The Frog Prince

The Frog Prince

Breaking enchantments is not an easy business. In “The Frog Prince,” a beautiful princess must be persuaded to kiss a wet, slimy frog. Would you be able to kiss a frog or fall in love with the beast? Or would the Frog Prince be destined to live his life hopping from lily pad to lily pad?

Once upon a time, there was a princess who loved to play with her golden ball. She couldn't wait to throw the ball high into the air and then catch it. Every day she would play for hours in the garden with her ball. She thought of little other than her golden ball.

One day, she decided to see how high she could throw the ball. She threw it up high and caught it easily. “That's too easy,” she thought, so she threw it even higher and still it was too easy to catch. Finally, she gave the ball a great heave and threw it so high that she lost sight of it. When it came down, she didn't catch it, and the ball rolled away and landed, ker-splashhh, in a nearby pond.

She stood at the edge of the pond, but could not see her ball anywhere.

“Excuse me, Princess,” said a voice, “I can get your ball for you.”

The princess looked around to see who was speaking. All she could see was a very slimy and warty frog.

“Did you say something to me?” the princess asked the frog, for these were magical times and frogs and other animals were known to speak occasionally.

“Yes,” croaked the frog. “I said that I could get your ball for you.”

“I'm not used to talking with warty frogs,” said the princess arrogantly.

“Well, then,” said the frog indignantly, “you shall never see your ball again.” And he turned to hop away.

“Wait, wait!” cried the princess. “I'm sorry. Will you please get my ball for me?”

“On one condition,” said the frog. “When I retrieve the ball, you will give me one small kiss.”

The princess felt that she had little choice since she desperately wanted her golden ball back. So she grudgingly agreed to this condition.

The frog paddled down into the pond and in the wink of an eye came back with the ball.

“Here it is!” he said, dropping the ball at the princess's feet.

“Thank you, good Frog,” she said, and she began tossing the ball into the air.

“Wait,” said the frog. “Aren't you forgetting your promise?”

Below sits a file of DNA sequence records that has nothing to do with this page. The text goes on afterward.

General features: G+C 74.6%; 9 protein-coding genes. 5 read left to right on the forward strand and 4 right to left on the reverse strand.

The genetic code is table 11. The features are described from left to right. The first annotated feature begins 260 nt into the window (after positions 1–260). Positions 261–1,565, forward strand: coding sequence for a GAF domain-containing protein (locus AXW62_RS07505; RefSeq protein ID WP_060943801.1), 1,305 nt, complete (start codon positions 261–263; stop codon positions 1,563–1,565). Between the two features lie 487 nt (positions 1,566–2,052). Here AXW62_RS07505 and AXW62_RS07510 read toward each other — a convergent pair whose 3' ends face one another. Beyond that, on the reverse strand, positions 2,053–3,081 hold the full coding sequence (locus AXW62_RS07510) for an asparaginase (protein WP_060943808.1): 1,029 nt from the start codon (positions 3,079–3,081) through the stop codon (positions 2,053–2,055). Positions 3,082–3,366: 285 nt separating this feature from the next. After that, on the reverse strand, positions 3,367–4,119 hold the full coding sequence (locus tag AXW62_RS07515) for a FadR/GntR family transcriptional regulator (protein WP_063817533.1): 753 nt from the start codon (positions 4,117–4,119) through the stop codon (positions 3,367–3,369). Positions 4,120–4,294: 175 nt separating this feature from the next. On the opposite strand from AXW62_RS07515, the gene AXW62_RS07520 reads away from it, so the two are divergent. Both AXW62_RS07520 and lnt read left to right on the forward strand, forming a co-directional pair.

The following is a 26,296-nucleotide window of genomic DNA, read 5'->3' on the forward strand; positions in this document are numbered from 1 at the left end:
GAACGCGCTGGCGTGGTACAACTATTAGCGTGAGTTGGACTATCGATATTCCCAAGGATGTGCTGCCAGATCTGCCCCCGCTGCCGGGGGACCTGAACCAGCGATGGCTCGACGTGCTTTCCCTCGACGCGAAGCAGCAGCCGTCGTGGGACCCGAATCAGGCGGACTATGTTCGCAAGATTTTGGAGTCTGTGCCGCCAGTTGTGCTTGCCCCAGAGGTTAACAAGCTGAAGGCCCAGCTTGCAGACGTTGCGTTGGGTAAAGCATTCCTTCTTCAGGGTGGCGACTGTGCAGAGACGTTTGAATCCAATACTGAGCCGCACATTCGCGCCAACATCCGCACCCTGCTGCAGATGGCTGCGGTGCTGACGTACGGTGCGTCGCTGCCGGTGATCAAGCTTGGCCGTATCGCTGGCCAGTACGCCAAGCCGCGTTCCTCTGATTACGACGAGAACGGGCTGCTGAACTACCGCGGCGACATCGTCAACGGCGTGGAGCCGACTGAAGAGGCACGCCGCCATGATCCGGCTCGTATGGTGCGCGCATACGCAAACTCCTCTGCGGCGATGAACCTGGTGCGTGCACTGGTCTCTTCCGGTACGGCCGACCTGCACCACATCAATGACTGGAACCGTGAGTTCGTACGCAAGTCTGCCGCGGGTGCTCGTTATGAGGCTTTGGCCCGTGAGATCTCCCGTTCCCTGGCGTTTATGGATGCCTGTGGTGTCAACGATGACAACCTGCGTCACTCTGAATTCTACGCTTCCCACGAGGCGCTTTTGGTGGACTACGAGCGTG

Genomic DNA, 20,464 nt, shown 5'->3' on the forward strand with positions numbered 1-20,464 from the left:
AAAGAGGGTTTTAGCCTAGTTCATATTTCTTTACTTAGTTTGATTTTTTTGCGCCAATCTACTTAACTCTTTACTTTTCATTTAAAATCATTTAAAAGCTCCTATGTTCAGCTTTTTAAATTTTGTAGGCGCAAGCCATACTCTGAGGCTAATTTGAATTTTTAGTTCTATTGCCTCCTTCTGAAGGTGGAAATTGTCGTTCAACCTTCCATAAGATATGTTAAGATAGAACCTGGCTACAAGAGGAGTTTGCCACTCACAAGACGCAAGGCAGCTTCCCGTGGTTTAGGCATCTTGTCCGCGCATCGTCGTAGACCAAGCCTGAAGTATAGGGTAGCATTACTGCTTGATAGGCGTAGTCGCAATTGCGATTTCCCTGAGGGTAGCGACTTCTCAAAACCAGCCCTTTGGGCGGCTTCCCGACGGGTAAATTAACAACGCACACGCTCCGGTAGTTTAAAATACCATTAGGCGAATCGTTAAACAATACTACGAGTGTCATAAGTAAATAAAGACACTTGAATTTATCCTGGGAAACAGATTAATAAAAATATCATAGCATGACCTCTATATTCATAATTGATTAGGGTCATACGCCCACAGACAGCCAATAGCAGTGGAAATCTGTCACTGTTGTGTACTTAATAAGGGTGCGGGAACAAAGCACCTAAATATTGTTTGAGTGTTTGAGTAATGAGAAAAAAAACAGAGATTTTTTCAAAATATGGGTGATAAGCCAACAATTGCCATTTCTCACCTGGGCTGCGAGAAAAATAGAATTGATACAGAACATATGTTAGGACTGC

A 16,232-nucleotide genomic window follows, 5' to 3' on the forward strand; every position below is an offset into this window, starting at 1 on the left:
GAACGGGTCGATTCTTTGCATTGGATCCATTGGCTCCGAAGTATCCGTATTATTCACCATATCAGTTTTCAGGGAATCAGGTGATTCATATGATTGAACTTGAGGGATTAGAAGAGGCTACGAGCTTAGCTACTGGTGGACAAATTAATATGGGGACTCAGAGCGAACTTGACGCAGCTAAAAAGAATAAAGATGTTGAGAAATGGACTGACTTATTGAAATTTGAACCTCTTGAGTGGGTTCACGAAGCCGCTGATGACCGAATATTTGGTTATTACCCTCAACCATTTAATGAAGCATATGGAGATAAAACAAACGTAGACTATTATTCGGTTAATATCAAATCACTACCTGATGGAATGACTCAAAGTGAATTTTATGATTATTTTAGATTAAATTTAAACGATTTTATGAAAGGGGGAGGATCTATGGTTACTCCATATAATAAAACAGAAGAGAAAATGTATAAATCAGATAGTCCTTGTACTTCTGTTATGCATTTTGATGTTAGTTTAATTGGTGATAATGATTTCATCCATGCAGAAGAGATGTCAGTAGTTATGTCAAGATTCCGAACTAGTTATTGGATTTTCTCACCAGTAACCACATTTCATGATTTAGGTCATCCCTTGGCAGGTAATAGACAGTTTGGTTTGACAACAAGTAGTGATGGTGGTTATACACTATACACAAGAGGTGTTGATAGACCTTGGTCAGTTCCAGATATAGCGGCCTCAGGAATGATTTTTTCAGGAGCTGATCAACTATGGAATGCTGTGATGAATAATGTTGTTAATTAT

“Oh,” said the princess. “You can't really expect me to kiss you, can you? After all, I am royalty and you are warty!” With that, she ran away, returning to the palace. That evening at dinner, a servant came into the dining room.

“There is a frog here to see you, Your Majesty.”

“A what?” said the king.

“A what?” said the princess.

“A frog,” said the servant. “He says he has business with the princess. Something about a broken promise.”

“Send him away immediately!” said the princess.

“Bring him in,” said the king.

A few minutes later, in hopped the frog.

“Do you know this frog?” said the king.

“I rescued your daughter's golden ball,” said the frog. “But she has broken her promise to me.”

“Is that true?” asked the king.

“He wanted me to kiss him,” said the princess. “I cannot stand the thought of touching my lips to his green mouth!”

“No daughter of mine will break her promise,” said the king. “Do as you must.”

“No, sire,” said the frog. “She must do it voluntarily.”

“Never!” shouted the princess.

This frog was a persistent fellow, though, so for many weeks, he hopped to the palace every morning and sat with the princess. They ate and played together. At the end of six months, as they were going up to bed, the princess turned to the frog and without really thinking said, “Good night, Frog,” and gave him a little kiss on the top of his head.

In an instant, the frog vanished, and in his place was a handsome man.

“Who are you?” said the princess, stepping back. “What have you done with my frog?” For by now, the princess loved the little frog, warts and all.

“I am your frog,” said the man. “I am also a prince. I was enchanted by a wicked fairy and turned into a frog. Only the kiss of a beautiful princess could break the enchantment.”

“Why didn't you tell me before?” said the princess.

“Because,” said the prince, “you had to do it of your own free will.”

The two were soon married, and the princess grew to love the prince just as much as she had loved the frog. The prince and princess lived happily together and had many children who loved to play with the golden ball and hear the story of how their parents met.

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